I’m growing a little tired of writing educational ‘How to’ blogs and showy-offy client case studies, so here’s a personal blog. If you don’t like this kind of thing, then get out now. Also be warned: there’s plenty more where this came from.
Poor old Facebook. It gets a hard time, right?
If it’s not selling our personal data to marketers, it’s passing on our intimate bits and bobs to the CIA and MI5. Assange called Facebook “the most appalling spying machine that has ever been invented.” Pretty harsh.
Then there’s the fact that it’s causing a moral breakdown in our society, creating a generation of sociopaths and hermits. It’s blamed for corrupting the English language by encouraging all those foul LOLs and LMCOs. It’s killing the old social sites that we hold dear – like MySpace and … no, I’ve forgotten the others and that’s all Facebook’s fault!
Even those who do like Facebook really hate it.
They hate the arbitrary interface changes, the status-related advertising; they hate the privacy settings, the endless opting in and out of features. (Okay, even I hate that.) Facebook is the very definition of a site that we just LOVE to HATE.
But, in an extremely unEnglish attitude, I’d like to point out my three Facebook positives, and why I love the site despite it’s its many indiscretions.
Reason one – hello, old friend
Yesterday I met up with a work colleague, a previous client who is now employing me to help write some copy. We’ll call her ‘Claire’. (Why not, as that’s her name.) We greeted each other like old friends, chit chatted about recent events, holidays, family and all that guff.
Then it struck me. I hadn’t actually seen her face to face for about four years. Even then we only met a handful of times and yet I felt like she was an old friend. Why? Well, back in the day I’d liked her enough to friend her on Facebook. I meet a lot of people in my line of work but don’t invite all of them into the bosom of my Facebook family. I base my friending on a ‘could I meet them for a coffee and have a giggle with them’ criteria. Claire had made the cut and over the years we’d commented and ‘liked’ our way to a virtual friendship that far surpassed our real one. Thumbs up to Facebook for that.
Reason two – it’s good for business, sort of
I rather pretentiously have a business Facebook page. It was a big step for my ego to get one of these and often I wonder why, as it hasn’t generated a single viable lead. But I love the way it connects me to random people.
I’ve discussed poetry and English crisps with Sean from Queensland, exchanged banter with a host of witty copywriters from across the globe, had my poems critiqued by mums in Alabama and been inspired by the array of clever folk who’ve ‘liked’ my page. Furthermore, I’ve turned virtual work colleagues into real-life work confidantes. I recently met up with a certain flame-haired copywriter in Melbourne. We ate dumplings and drank beer. All because of Facebook. Cool, huh?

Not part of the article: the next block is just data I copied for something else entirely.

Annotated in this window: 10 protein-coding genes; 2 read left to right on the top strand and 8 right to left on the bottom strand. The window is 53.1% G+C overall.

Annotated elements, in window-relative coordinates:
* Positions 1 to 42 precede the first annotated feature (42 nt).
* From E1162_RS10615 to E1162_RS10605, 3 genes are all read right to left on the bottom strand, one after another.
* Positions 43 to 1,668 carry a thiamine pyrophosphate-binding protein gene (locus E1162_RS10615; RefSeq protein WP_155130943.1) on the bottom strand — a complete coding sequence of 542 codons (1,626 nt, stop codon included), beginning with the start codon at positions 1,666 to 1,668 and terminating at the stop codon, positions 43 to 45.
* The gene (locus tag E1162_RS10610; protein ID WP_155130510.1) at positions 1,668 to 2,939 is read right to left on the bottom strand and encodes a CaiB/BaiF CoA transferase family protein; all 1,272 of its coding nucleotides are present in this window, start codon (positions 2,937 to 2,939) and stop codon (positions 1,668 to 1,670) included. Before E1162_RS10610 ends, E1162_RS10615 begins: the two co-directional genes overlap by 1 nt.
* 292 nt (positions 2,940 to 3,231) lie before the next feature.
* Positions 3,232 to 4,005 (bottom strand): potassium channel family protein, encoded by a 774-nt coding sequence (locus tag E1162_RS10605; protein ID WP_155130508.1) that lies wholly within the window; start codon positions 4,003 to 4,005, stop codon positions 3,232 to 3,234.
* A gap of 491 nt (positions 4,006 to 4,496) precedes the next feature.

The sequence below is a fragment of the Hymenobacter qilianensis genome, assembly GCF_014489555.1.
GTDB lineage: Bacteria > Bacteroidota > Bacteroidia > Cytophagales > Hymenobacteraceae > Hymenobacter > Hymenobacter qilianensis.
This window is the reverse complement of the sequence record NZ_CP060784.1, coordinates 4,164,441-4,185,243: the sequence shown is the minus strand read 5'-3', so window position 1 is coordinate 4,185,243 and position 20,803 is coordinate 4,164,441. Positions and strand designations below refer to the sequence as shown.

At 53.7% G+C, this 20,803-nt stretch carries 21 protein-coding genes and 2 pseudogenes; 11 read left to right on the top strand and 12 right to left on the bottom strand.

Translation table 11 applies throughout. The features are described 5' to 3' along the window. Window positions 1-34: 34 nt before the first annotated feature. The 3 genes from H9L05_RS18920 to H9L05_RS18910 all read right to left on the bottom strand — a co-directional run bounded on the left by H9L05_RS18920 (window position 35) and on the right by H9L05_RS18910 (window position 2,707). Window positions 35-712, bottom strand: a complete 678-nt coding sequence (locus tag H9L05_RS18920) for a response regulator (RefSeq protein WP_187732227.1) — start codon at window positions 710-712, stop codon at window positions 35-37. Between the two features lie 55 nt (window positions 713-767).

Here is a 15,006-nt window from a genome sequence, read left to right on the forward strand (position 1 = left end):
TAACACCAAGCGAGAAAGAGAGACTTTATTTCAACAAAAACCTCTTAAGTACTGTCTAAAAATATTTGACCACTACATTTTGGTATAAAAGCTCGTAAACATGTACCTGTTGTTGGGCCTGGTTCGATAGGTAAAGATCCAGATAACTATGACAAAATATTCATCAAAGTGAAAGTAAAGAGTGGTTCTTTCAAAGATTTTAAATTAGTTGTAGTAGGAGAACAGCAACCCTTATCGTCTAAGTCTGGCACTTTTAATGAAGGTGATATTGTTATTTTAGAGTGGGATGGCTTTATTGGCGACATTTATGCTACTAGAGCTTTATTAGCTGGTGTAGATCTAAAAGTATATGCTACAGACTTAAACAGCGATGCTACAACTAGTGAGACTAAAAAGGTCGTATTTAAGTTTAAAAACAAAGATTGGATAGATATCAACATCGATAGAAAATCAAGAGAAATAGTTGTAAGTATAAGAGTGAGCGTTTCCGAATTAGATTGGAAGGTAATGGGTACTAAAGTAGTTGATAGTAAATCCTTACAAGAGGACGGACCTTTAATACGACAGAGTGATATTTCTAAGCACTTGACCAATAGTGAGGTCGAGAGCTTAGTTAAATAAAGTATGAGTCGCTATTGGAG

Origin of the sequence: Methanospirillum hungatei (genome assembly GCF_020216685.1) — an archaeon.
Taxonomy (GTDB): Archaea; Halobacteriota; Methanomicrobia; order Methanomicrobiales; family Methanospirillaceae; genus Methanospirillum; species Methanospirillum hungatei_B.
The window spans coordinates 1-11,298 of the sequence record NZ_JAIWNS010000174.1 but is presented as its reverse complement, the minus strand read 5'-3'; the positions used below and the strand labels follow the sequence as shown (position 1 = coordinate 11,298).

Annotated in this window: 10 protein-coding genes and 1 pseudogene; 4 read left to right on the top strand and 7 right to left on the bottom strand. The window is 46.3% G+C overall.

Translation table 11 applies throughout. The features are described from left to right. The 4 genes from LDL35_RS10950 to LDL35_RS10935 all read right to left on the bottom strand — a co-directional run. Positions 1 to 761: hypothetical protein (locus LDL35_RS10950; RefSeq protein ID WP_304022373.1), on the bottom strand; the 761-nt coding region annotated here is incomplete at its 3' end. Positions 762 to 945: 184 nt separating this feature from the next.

Living in a smallish, countryish town in Australia, how else would I get this kind of interaction? It’s been said before but Facebook is my virtual water cooler – on an international scale. I agree.
Reason three – It makes me cleverer, or something – whatever!
We only recently got a telly and now the aerial’s broken and I can’t be bothered to fix it. I don’t read newspapers or listen to the radio. I don’t subscribe to online news feeds or have a plethora of apps on my iPad. By choice, I pretty much live in a media-free cocoon. So one of my only sources of ‘news’ is Facebook. A friend posts about a recent event, and if I’m not aware of it, I Google it or check it out on BBC news. I also love the debate (intelligent or otherwise) about issues.
Past comment marathons in my Facebook world have included the jubilant reaction of Americans to Osama’s death, ‘Carbon Tax – good or bad?’, ‘Should Australians celebrate Halloween?’ and the media frenzy surrounding serial killers. Reading and interacting in these online debates keeps my brain pointy.
I’m not a huge fan of ‘liking’ business pages (they do so clog up your newsfeed) but I’ve ‘liked’ a few and my choices deliver a steady stream of articles. They’re packed with insights about the internet, the environment, politics, writing and so on. They form my virtual news-clipping service. I’m also not sure how I survived before I found ‘The Oatmeal’.
So there you go, three personal reasons for loving Facebook. Three ways in which it enhances my little life. If the cost of this is them selling my status update, ‘Thank Buddha bananas are finally affordable again‘ or ’Any tips on potty training my two-year-old?’ to the CIA, then so be it.
So do you love or loathe Facebook?
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